The Kitniyot Problem

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The kitniyot question, in a nutshell, is how to decide what foods are like other foods. Y’all know, I imagine, that Jews (those of us who keep Passover) give up bread, that is to say ordinary leavened bread, for the whole week. Technically, we give up chumetz, bread that is made with wheat, spelt, barley oats or rye. We also give up other foods made from those plants, which are considered to be chumetz, except for the unleavened matzah which is made under certain strict conditions. For a week, we don’t eat bread—we don’t eat sandwich bread or baguettes or rolls or pita or bruschetta or any of that stuff. The point being, more or less, to remind us that it’s Passover, that we were slaves of Pharaoh in Egypt and the Divine brought us out with a strong hand, and an outstretched arm, and with signs and wonders. There was no time for our ancestors to bake bread, so we voluntarily give up bread for eight days to identify with them. Not that difficult, actually, and it does (in my experience) keep my mind focused on the holiday. I never get to the end of the day during Passover without being reminded that it is Passover.

Now comes the complicated part: you know how we don’t just give up bread-like-stuff, we give up everything that’s made with those five grains? Well, we also give up things that are made with things that are like those five grains. Which makes sense: if we give up wheat bread but eat corn bread all week, Passover is less present in our minds than if we give up corn bread, too. So there’s this category of kitniyot, things that are similar to chumetz, which we give up as well.

Digression: By we, here, I’m speaking about Ashkenazic Jews; Sephardic Jews have different customs. These customs (minhag) have something of the force of Law. That is, in the absence of any really good and persuasive reason to abandon a minhag, you are responsible for upholding it and passing it along to your children. As you would expect, the Rabbis have always been conservative in those choices. So it’s not like I can declare myself a Sephard for a week and eat rice. I mean, I can do that, but then I can just have a nice ham on rye, too. But the Sephardim can eat rice during Passover and still be keeping; and that I can’t do. Different people, different customs. It’s how it works.

So what is kitniyot? Rice, buckwheat, millet. Obvious. Also sesame seeds. Also beans, lentils, peas, soybeans, chickpeas, and other legumes. Why? Because those things are like the other things. The category is actually something close to edible seeds in pods (see this OU article), because in a general way, you can take those seeds and grind them like wheat and make a flour. On the other hand, we don’t count potato starch or nut flour as kitniyot, and it’s much more common to use those things for making biscuits than it is to use mustard seed or lentils. But that’s the tradition, and that’s how it goes.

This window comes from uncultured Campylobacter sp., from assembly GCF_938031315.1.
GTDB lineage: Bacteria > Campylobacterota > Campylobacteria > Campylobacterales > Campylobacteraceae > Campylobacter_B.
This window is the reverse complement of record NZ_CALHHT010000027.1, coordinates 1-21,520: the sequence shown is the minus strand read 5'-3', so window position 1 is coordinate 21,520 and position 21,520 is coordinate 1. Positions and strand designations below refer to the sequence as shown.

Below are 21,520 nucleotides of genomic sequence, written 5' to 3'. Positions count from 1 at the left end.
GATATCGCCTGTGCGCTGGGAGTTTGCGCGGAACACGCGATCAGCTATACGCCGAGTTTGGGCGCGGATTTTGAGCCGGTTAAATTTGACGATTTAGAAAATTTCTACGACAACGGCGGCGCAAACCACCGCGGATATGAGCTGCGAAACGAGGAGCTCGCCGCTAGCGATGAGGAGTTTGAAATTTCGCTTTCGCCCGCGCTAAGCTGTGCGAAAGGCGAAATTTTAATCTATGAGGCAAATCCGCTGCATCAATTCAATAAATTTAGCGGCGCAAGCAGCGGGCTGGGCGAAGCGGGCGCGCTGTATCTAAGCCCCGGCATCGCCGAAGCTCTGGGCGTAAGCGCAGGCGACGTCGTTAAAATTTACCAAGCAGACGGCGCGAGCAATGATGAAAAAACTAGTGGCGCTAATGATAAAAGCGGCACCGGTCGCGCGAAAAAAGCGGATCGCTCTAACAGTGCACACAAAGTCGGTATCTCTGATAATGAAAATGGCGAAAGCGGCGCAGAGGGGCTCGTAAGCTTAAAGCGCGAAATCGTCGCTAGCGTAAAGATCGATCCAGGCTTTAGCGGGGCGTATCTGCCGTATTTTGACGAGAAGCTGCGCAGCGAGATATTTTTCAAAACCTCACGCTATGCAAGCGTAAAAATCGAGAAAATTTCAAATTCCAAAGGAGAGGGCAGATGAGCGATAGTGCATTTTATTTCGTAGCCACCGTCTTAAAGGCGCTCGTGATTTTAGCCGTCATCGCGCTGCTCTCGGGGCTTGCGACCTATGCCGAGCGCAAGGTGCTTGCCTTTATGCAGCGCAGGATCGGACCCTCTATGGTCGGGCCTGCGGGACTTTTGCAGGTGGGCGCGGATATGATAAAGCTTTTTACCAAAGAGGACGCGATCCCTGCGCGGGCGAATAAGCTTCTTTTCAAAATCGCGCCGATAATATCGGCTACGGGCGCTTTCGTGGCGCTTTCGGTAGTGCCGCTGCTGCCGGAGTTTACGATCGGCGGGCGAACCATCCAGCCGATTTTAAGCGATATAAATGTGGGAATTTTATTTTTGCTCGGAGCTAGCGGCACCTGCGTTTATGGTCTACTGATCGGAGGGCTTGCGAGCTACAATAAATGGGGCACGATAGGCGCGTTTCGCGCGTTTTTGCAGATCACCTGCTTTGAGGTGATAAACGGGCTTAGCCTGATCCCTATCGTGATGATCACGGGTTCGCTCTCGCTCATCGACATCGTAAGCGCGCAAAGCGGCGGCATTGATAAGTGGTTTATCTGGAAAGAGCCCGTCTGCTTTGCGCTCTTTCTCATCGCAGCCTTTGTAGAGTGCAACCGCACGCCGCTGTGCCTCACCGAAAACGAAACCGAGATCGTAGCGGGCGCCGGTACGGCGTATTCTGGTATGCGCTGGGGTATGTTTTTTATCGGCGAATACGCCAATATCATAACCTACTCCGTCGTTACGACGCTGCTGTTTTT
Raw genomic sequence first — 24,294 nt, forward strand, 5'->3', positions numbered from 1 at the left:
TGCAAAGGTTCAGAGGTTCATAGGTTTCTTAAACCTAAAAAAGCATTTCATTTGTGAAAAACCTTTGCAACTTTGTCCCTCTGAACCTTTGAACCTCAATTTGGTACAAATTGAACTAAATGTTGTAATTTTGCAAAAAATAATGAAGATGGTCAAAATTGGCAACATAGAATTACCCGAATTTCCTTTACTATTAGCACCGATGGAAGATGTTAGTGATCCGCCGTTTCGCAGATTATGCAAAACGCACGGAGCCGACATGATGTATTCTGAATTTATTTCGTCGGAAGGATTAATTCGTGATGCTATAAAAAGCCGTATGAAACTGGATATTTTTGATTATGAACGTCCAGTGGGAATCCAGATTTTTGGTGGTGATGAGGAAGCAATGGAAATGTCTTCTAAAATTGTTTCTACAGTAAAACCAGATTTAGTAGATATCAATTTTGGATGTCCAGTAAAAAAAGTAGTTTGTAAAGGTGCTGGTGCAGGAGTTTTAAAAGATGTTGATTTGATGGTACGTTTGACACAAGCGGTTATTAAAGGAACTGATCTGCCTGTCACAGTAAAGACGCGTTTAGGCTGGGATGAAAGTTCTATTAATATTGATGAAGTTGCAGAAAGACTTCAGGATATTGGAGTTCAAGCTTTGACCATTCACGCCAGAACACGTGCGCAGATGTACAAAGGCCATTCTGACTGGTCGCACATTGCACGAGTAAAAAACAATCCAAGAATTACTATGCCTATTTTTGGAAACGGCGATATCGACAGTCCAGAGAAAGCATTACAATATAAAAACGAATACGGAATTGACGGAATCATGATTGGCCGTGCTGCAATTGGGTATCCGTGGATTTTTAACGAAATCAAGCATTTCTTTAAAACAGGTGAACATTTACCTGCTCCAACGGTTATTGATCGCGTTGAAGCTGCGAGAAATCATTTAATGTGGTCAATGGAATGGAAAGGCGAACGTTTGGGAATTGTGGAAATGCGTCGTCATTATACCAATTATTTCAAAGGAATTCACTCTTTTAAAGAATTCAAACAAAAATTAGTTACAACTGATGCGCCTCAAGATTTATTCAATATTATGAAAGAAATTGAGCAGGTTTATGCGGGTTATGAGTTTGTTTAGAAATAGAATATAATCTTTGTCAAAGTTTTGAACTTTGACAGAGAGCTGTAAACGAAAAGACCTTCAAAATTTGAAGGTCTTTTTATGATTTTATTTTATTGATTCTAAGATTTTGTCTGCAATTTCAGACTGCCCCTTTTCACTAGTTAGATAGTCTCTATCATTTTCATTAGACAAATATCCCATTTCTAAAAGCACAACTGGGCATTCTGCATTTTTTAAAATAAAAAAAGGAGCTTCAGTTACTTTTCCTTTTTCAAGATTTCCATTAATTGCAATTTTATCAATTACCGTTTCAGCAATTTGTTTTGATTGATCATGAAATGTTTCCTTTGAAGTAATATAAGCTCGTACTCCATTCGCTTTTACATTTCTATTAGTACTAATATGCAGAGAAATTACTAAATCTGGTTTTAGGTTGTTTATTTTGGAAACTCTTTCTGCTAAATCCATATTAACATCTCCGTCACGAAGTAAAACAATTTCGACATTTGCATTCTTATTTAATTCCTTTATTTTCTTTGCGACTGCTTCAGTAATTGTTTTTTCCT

There are arguments, within the tradition, of whether, having disallowed soy, for instance, it is permissible to use soybean oil to cook with, because after all, soybean oil isn’t much like anything you would do with the five grains. And what about high-fructose corn syrup? I was taught that it was no good for Passover, because it’s essentially corn—but then, it isn’t really much like chumetz, is it? Rabbis have different opinions about peanuts, and different opinions about peanut oil, of course. Caraway seeds are explicitly allowed, although one is supposed to examine them carefully to make sure there isn’t any chumetz mixed in with them. Lots of rules, lots of interpretations. There’s an annual six hundred page digest that includes a list of permissible brands of various things, and the Chicago Rabbinical Council has kindly indicated recommended spray deodorants. The OU and the CRC and other groups will happily guide you away from companies who don’t schmear them enough are insufficiently careful to keep flour dust out of their factories.

Which brings us to the other half of the kitniyot problem. Ashkenazi such as YHB who wish to keep kosher during Passover (but not for the other fifty-one weeks) are faced with a choice. We can assign the first half of the kitniyot problem to some Board of Kashrut somewhere and hope that (against all odds and evidence) they are not on the take, or we can use our own judgment. The second seems obvious, but in addition to the problem of individual judgments not adding up to a community tradition, there’s (for YHB, at least) the problem of trying to ascertain whether I think green peas should be OK for Passover because they honestly aren’t much like barley, or whether I think green peas should be OK for Passover because I like green peas. Is a bit of corn syrup sweetener enough to make my can of soda chumetz? The answer seems to depend on how thirsty I am, which is not quite rigorous.

And then—it’s obvious to me that toaster waffles are not OK for Passover. When I go to the store and see all the stuff that is obviously not OK for the purposes of keeping Passover in mind, and then have to decide if it’s OK to eat the ice cream, well, if I want to eat the ice cream, I’m going to eat it, even if it turns out that I accidentally got the kind that has corn syrup sweetener. Because: toaster waffles. Am I right? In fact, corn on the cob. Because: toaster waffles.